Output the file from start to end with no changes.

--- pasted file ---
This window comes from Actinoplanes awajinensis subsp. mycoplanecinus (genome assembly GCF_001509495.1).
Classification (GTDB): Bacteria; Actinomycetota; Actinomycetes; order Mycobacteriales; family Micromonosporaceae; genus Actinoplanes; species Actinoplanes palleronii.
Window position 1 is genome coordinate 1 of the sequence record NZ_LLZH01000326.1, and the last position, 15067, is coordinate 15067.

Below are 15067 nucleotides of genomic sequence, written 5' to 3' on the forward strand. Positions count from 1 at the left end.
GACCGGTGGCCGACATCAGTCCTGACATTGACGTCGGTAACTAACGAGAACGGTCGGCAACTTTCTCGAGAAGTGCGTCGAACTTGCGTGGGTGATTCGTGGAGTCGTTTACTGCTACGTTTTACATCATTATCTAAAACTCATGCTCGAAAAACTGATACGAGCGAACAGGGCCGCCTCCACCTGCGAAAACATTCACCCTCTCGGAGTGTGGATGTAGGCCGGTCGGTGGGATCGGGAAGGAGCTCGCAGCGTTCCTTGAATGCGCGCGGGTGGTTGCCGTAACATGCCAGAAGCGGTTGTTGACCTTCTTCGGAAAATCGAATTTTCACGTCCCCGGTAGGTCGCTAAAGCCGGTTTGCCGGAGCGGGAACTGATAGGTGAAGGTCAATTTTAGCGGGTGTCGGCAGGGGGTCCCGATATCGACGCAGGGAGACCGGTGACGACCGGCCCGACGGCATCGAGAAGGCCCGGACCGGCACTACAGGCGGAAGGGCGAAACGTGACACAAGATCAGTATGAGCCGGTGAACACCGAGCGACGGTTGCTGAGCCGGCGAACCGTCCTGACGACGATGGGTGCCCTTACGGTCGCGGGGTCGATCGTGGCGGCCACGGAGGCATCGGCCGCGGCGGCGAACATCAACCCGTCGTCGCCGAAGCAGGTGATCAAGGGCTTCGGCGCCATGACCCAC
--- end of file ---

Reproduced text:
This window comes from Actinoplanes awajinensis subsp. mycoplanecinus (genome assembly GCF_001509495.1).
Classification (GTDB): Bacteria; Actinomycetota; Actinomycetes; order Mycobacteriales; family Micromonosporaceae; genus Actinoplanes; species Actinoplanes palleronii.
Window position 1 is genome coordinate 1 of the sequence record NZ_LLZH01000326.1, and the last position, 15067, is coordinate 15067.

Below are 15067 nucleotides of genomic sequence, written 5' to 3' on the forward strand. Positions count from 1 at the left end.
GACCGGTGGCCGACATCAGTCCTGACATTGACGTCGGTAACTAACGAGAACGGTCGGCAACTTTCTCGAGAAGTGCGTCGAACTTGCGTGGGTGATTCGTGGAGTCGTTTACTGCTACGTTTTACATCATTATCTAAAACTCATGCTCGAAAAACTGATACGAGCGAACAGGGCCGCCTCCACCTGCGAAAACATTCACCCTCTCGGAGTGTGGATGTAGGCCGGTCGGTGGGATCGGGAAGGAGCTCGCAGCGTTCCTTGAATGCGCGCGGGTGGTTGCCGTAACATGCCAGAAGCGGTTGTTGACCTTCTTCGGAAAATCGAATTTTCACGTCCCCGGTAGGTCGCTAAAGCCGGTTTGCCGGAGCGGGAACTGATAGGTGAAGGTCAATTTTAGCGGGTGTCGGCAGGGGGTCCCGATATCGACGCAGGGAGACCGGTGACGACCGGCCCGACGGCATCGAGAAGGCCCGGACCGGCACTACAGGCGGAAGGGCGAAACGTGACACAAGATCAGTATGAGCCGGTGAACACCGAGCGACGGTTGCTGAGCCGGCGAACCGTCCTGACGACGATGGGTGCCCTTACGGTCGCGGGGTCGATCGTGGCGGCCACGGAGGCATCGGCCGCGGCGGCGAACATCAACCCGTCGTCGCCGAAGCAGGTGATCAAGGGCTTCGGCGCCATGACCCAC